The deadline for completing the Ontario Human Rights Commission’s (OHRC’s) anonymous survey on mental health discrimination is February 28. The purpose of the survey is to learn more about individuals with mental health and addiction disabilities and the human rights issues and barriers they face. The survey is part of a broader consultation process on human rights and mental health and addictions-related issues. The OHRC plans to use the information collected to identify key issues for developing policies and for future work in the area of mental health and addictions. The survey for people with mental health conditions or addictions is available at www.surveymonkey.com/s/OHRCmentalhealthsurvey. The survey for people advocating for people with mental health conditions or addictions is available at www.surveymonkey.com/s/OHRCmentalhealthsurvey2. For more information, visit www.ohrc.on.ca.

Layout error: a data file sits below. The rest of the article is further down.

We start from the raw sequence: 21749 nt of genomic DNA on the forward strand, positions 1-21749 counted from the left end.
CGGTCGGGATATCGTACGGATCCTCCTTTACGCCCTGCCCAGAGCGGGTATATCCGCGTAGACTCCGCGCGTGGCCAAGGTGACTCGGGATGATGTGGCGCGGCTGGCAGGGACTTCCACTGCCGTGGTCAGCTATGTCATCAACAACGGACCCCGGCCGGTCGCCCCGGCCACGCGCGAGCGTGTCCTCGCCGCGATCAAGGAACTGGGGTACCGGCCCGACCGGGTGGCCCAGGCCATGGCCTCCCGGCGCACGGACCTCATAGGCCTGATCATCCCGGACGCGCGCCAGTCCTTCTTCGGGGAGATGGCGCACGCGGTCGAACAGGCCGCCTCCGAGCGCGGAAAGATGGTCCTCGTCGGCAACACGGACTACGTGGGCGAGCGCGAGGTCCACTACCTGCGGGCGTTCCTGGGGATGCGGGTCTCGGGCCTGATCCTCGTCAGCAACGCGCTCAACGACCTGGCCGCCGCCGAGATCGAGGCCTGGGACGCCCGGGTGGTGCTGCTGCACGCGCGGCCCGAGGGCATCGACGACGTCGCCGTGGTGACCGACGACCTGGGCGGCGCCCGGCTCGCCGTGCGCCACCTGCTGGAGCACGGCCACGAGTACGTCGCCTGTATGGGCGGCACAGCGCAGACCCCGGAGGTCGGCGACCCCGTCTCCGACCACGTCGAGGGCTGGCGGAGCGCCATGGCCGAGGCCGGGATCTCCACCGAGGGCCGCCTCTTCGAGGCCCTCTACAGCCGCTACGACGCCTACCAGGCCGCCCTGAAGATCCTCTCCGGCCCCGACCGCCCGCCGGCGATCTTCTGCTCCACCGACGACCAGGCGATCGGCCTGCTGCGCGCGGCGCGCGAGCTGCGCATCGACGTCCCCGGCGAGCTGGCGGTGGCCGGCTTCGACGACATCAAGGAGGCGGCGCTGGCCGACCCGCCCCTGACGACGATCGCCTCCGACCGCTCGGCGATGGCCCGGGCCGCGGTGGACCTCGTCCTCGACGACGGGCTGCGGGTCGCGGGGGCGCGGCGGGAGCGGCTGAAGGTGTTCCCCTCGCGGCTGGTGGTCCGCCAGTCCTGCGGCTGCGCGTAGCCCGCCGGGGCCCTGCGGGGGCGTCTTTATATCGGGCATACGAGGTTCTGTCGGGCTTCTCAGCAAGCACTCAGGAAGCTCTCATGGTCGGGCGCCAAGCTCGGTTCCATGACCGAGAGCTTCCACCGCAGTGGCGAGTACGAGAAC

Psychosocial Rehabilitation Canada (PSR/RPS Canada) has extended the date to submit abstracts to present at its 2011 conference, Enhancing Recovery: Family, Culture and Community, to take place September 26-29, 2011 in Cape Breton, Nova Scotia. The planning committee will continue to accept proposals until March 1, 2011 for interactive presentations from individuals/families, programs and agencies (including clubhouse, social enterprise and First Nations communities). To submit an abstract, visit www.psrrpscanada.ca. For more information, contact Sherry Sim, event coordinator, by phone at 1-866-655-8548 or by e-mail at email@example.com.
The Canadian Journal of Community Mental Health has released a special supplement issue focused on the Systems Enhancement Evaluation Initiative (SEEI). SEEI evaluated the impact of a $167 million investment made by Ontario’s Ministry of Health and Long-Term Care (MOHLTC) towards community mental health services in the province. Mental Health Notes continues to explore the articles from the special issue, today looking at studies involving continuity of care in court support programs and early intervention programs for psychosis.